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  • Steven Delpome

A stark difference in perspective


Just so you know, many, many millennia from now, any life that is left on Earth will be roasted to a smoldering oblivion by a dying sun.

How that fact makes you feel largely depends on how old you are.

Two weeks ago, as the SOLE Hour was wrapping up at Park Ridge Library as the children were presenting what they learned, I cracked wise that this was one of the darkest sessions I’d ever experience, but, if you were paying attention, you’d see how off base my observation was.

A dry waterless earth after it's been scorched by the sun

The question for the group was “What will happen to people when the sun is gone?” and if that seems a bit simple of a question (you know, like, you just wrote it at the top of the post, Steven), these kids would beg to differ.

From that one question children researched the life stages of the sun.

They found theories on which planets still could survive--there was a bit of a dispute of whether it would be Mercury or Mars, though I suppose it could be both...or neither.

There was discussion on theories of multiple universes.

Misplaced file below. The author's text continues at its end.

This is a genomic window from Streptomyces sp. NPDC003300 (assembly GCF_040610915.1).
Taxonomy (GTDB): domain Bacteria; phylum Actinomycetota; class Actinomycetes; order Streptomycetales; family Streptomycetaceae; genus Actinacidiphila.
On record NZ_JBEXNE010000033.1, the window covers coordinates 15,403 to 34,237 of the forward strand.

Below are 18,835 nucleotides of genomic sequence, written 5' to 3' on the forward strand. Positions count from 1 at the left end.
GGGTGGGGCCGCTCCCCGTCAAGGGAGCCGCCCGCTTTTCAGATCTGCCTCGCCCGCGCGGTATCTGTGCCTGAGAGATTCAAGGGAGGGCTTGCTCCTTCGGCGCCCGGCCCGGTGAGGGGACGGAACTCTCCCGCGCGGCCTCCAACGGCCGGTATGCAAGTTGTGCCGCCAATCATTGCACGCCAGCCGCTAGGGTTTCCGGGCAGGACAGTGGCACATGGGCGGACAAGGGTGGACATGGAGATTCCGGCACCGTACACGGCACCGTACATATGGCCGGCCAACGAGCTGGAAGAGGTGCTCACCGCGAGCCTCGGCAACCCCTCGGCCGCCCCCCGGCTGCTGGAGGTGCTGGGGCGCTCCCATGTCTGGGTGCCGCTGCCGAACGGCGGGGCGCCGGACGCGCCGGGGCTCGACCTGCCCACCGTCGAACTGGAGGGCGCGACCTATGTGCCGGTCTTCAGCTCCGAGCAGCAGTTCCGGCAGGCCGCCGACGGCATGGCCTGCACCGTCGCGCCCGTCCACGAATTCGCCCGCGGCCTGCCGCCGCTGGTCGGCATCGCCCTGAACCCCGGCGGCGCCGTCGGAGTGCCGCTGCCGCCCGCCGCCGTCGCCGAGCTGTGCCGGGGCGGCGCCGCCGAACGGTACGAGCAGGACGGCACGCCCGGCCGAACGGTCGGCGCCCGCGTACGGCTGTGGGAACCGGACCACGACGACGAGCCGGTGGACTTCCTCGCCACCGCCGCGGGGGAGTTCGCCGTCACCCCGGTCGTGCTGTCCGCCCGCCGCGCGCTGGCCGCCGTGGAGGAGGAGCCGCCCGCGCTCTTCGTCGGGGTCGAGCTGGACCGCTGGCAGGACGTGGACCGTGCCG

Timelines were created.

Artistic representations of a post-sun Earth were drawn with bonus "fun facts."

But back to that original point. This topic didn’t inspire fear or sadness. If anything there were a lot more laughs and awe inspired wows in spite of what, to my adult perspective, were dire predictions.

Why? I don’t know. The children in these SOLE Hours are always finding new ways to amaze the adults. And themselves. The why I’m sure will be answered. As a matter of fact I’ll bet it has been already. Maybe a SOLE of my own to find out after publishing this? Maybe the needing everything explained correctly is more of my adult perspective. The kids were perfectly happy with being amazed, and not at all feeling “dark” about the amazing topic.

There’s a lesson in there for we adults, don’t you think?